Jane Hardisty, State Conservationist for Indiana’s USDA Natural Resources Conservation Service (NRCS) announced today that NRCS is accepting applications from now until March 18 for funding to improve water quality in several watersheds in northern Indiana.
NRCS is investing dollars through the Regional Conservation Partnership Project (RCPP) in the Western Lake Erie Basin and St. Joseph River watersheds that will help improve water quality and strengthen agricultural operations. Funding for these RCPP watersheds comes from the Farm Bill’s Environmental Quality Incentives Program (EQIP). “We are working with local and state partners to encourage farmers to put in conservation practices in these targeted watersheds that will address water quality concerns and help improve soil health and agricultural production,” Hardisty said. “By targeting dollars to these geographic areas we can make a greater impact on the health of our streams and rivers, and ultimately the Great Lakes.”
RCPP helps eligible producers adopt conservation practices, such as no-till, nutrient management, cover crops and others to improve water quality. Conservation systems implemented in these areas will reduce the amount of nutrients flowing from agricultural land into waterways, curb erosion and improve the resiliency of working lands in the face of droughts and floods.
“These conservation practices will help clean and conserve water, make agricultural operations more resilient and stimulate rural economies,” said Hardisty.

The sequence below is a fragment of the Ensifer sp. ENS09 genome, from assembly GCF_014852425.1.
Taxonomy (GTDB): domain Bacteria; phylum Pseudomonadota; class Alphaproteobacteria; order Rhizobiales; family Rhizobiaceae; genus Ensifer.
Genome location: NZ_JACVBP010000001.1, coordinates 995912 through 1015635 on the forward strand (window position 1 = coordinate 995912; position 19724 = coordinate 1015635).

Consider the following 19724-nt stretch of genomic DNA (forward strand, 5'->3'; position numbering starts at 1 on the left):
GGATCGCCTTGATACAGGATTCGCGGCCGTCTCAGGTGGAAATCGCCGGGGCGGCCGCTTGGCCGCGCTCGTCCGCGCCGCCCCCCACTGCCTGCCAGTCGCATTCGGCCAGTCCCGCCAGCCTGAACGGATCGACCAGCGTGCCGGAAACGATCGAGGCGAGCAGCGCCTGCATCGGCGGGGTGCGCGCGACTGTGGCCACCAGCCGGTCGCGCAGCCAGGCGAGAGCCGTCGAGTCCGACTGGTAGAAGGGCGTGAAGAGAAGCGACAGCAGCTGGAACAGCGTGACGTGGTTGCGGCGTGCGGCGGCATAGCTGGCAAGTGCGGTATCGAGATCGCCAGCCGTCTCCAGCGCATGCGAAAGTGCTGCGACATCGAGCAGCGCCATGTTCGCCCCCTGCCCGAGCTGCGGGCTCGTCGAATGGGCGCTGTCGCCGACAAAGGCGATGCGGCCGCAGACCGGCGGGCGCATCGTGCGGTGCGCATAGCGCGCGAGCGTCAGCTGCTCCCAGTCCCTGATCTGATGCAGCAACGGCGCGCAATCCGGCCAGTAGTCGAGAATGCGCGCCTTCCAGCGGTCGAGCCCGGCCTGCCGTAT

Farmers in the following watersheds are eligible for funding:
Western Lake Erie Basin
Land in the entire Western Lake Erie Basin is eligible for EQIP RCPP funding, including land in Steuben, Noble, Dekalb, Allen, Wells and Adams counties. Five subwatersheds in the Western Lake Erie Basin watershed will be targeted as high priority: Trier Ditch, Black Creek, Marsh Ditch-Maumee River, Nickelsen Creek and Blue Creek. The Trier Ditch, Black Creek and Marsh Ditch-Maumee River watersheds lie solely within Allen County. The Nickelsen Creek watershed lies within portions of Adams, Wells and Allen County. The Blue Creek Watershed resides totally within Adams County.
St. Joseph River Watershed
Funding will be targeted in seven counties in northern Indiana including: St. Joseph, Elkhart, Kosciusko, Lagrange, Noble, Steuben and DeKalb. Priority areas within these counties will be determined by a priority ranking based on natural resource concerns.
All applications for funding consideration must be received by March 18, 2016.